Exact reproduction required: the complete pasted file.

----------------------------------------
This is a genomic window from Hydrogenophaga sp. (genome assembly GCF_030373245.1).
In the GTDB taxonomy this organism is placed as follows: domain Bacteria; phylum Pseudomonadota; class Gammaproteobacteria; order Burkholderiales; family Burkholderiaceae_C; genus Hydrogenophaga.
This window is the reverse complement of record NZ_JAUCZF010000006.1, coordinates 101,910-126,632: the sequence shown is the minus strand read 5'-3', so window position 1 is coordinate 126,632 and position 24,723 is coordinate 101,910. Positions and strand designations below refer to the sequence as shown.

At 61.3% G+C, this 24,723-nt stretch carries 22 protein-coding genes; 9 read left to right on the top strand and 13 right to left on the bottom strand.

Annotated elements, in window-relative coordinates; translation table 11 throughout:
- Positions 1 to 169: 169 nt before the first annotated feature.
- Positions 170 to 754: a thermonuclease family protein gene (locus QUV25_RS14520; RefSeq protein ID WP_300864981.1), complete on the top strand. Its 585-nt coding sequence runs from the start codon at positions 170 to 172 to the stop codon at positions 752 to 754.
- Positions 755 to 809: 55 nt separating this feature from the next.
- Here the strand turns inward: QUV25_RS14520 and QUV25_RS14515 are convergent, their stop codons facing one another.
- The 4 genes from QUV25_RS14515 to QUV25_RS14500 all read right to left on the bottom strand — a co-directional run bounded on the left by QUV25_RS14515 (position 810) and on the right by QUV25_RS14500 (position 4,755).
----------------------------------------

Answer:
This is a genomic window from Hydrogenophaga sp. (genome assembly GCF_030373245.1).
In the GTDB taxonomy this organism is placed as follows: domain Bacteria; phylum Pseudomonadota; class Gammaproteobacteria; order Burkholderiales; family Burkholderiaceae_C; genus Hydrogenophaga.
This window is the reverse complement of record NZ_JAUCZF010000006.1, coordinates 101,910-126,632: the sequence shown is the minus strand read 5'-3', so window position 1 is coordinate 126,632 and position 24,723 is coordinate 101,910. Positions and strand designations below refer to the sequence as shown.

At 61.3% G+C, this 24,723-nt stretch carries 22 protein-coding genes; 9 read left to right on the top strand and 13 right to left on the bottom strand.

Annotated elements, in window-relative coordinates; translation table 11 throughout:
- Positions 1 to 169: 169 nt before the first annotated feature.
- Positions 170 to 754: a thermonuclease family protein gene (locus QUV25_RS14520; RefSeq protein ID WP_300864981.1), complete on the top strand. Its 585-nt coding sequence runs from the start codon at positions 170 to 172 to the stop codon at positions 752 to 754.
- Positions 755 to 809: 55 nt separating this feature from the next.
- Here the strand turns inward: QUV25_RS14520 and QUV25_RS14515 are convergent, their stop codons facing one another.
- The 4 genes from QUV25_RS14515 to QUV25_RS14500 all read right to left on the bottom strand — a co-directional run bounded on the left by QUV25_RS14515 (position 810) and on the right by QUV25_RS14500 (position 4,755).